U.S. Outlook Is Worst Since '92, Poll Finds
Tuesday, May 13, 2008
Americans are gloomier about the direction of the country than they have been at any point in 15 years, and Democrats hold their biggest advantage since early 1993 as the party better able to deal with the nation's main problems, according to a new Washington Post-ABC News poll.
Despite more than eight in 10 now saying the country is headed in the wrong direction, coupled with growing disaffection with the Republican Party, Sen. John McCain, the GOP's presumptive presidential nominee, remains competitive in a hypothetical general-election matchup with Sen. Barack Obama, the favorite for the Democratic nomination, and he runs almost even with Sen. Hillary Rodham Clinton.
Those findings indicate that McCain continues to elude some of the anger aimed at his party and at President Bush, whose approval ratings dipped to an all-time low in Post-ABC polling. Maintaining a separate identity will be a key to McCain's chances of winning the White House in November. Overall, Democrats hold a 21-percentage-point advantage over Republicans as the party better equipped to handle the nation's problems.
As the Democratic race nears the end of its primary season, with the next round of voting happening today in West Virginia, this new national poll shows Obama with a 12-point advantage over Clinton as the preferred choice for the nomination.
More than six in 10 Democrats now say Obama is the one with the better shot at winning in November. Although Clinton retains her wide advantage as the more experienced candidate, for the first time Obama has the edge on being considered the stronger leader.
But there is no groundswell of public pressure for Clinton to quit the race, despite trailing in pledged delegates, the popular vote and now superdelegates. Nearly two-thirds of Democrats and Democratic-leaning independents said she should stay in the race.
One reason is that few Democrats seem concerned that the protracted nomination battle will hurt the party's chances in November. Only 27 percent said they thought it had done the party long-term damage. Most said the drawn-out contest has had no impact on the party's prospects (56 percent) or that it has been helpful (15 percent).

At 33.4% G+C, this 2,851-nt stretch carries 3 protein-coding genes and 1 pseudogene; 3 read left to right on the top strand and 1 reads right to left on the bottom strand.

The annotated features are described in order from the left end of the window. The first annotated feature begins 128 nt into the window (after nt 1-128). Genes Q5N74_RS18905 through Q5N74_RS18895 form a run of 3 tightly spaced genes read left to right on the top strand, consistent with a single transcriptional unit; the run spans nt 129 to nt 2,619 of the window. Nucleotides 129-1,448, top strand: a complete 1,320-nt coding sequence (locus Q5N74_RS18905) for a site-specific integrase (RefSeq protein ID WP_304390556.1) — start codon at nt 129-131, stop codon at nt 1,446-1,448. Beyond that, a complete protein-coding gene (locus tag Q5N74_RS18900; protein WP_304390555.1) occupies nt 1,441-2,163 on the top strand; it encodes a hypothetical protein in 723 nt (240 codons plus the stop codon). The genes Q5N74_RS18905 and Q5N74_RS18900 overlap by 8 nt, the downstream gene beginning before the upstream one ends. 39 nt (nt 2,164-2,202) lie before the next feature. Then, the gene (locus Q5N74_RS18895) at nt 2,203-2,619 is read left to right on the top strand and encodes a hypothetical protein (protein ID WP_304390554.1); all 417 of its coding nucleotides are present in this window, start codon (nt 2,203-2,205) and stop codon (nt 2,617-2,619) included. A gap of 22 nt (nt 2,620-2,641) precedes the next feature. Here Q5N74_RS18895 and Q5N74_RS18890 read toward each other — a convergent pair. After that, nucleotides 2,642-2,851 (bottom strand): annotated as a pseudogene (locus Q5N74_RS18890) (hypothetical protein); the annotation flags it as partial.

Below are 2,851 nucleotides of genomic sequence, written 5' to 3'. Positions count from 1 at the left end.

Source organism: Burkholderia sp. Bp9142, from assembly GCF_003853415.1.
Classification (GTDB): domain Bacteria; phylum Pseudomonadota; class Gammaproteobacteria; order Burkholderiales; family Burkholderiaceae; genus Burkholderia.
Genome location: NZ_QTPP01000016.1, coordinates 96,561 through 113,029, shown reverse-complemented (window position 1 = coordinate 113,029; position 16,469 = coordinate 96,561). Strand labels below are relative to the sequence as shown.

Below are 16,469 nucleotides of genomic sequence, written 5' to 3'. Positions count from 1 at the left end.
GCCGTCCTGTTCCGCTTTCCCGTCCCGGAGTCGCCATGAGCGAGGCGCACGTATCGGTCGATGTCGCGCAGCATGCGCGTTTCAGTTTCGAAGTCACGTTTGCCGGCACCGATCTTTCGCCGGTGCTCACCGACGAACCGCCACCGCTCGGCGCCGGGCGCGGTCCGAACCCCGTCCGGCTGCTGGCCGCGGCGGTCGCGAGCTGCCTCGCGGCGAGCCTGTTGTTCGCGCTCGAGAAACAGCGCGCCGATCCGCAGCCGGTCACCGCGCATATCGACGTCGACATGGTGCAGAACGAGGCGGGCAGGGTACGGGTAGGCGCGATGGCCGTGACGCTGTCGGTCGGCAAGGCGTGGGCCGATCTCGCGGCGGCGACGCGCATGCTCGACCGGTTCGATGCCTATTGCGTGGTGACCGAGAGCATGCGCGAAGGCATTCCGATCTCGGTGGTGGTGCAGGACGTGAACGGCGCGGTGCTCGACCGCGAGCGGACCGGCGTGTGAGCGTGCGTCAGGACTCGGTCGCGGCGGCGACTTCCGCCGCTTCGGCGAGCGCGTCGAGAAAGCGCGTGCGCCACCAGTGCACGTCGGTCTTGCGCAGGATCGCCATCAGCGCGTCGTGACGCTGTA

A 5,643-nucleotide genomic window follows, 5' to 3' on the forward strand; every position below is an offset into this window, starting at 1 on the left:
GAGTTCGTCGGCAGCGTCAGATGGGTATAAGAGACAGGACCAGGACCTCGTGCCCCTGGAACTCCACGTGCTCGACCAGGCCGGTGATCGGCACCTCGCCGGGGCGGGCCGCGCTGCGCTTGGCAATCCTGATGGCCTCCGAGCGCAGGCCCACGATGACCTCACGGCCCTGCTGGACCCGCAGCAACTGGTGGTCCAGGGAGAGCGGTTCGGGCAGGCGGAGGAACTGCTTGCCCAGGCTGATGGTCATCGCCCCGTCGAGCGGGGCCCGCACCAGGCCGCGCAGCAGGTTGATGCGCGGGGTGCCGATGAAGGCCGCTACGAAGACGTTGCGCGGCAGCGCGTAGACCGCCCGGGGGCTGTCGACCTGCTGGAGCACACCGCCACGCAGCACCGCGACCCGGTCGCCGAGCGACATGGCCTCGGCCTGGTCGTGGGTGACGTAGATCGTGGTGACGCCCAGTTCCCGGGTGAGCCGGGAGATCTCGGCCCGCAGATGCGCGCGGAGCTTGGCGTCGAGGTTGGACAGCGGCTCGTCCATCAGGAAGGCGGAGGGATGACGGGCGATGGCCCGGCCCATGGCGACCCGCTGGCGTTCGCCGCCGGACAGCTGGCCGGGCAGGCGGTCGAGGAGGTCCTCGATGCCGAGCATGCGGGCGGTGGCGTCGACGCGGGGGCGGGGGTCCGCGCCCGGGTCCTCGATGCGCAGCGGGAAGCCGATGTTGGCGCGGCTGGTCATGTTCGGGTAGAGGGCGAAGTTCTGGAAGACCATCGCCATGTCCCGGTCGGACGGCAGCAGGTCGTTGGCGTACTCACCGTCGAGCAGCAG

And most Democrats said they are confident that the party would rally around Obama should he become the nominee, although fewer than half said they are very confident. African Americans are somewhat more confident than whites, and nearly a quarter of Clinton supporters expressed doubt that the party would find unity once the nomination is settled.
In a hypothetical general-election head-to-head, Obama leads McCain by a slim 51-to-44-percent margin, with the public split 49 percent for Clinton to 46 percent for McCain. Against McCain, Obama does better than Clinton among voters who are African American, college-educated and younger. Clinton draws more support than Obama does against McCain among white voters who are older or female and those whose family incomes are less than $50,000 a year.
Age could be a significant obstacle for McCain. Only three in 10 said they were "entirely comfortable" with the prospect of a 72-year-old new president, about half as many as those who said they would be similarly comfortable with an African American or female president.
McCain romps against Obama among the 16 percent who think the country is headed in the right direction, but among the near-record 82 percent who hold a pessimistic view, Obama runs more than 20 points ahead of McCain. Similarly, about seven in 10 of those who disapprove of Bush said they would back Obama over McCain, while McCain picks up most of those who are still behind the president. The trouble for McCain is that Bush's approval has slipped to 31 percent, and has been lower than 50 percent for 38 consecutive months.
The economy remains the biggest issue on Americans' minds, although its importance dipped for the first time since last fall. In the new survey, 36 percent cited the economy and jobs as their top voting issue; 21 percent named the Iraq war. All other issues remained in single digits, including health care and the price of oil and gasoline.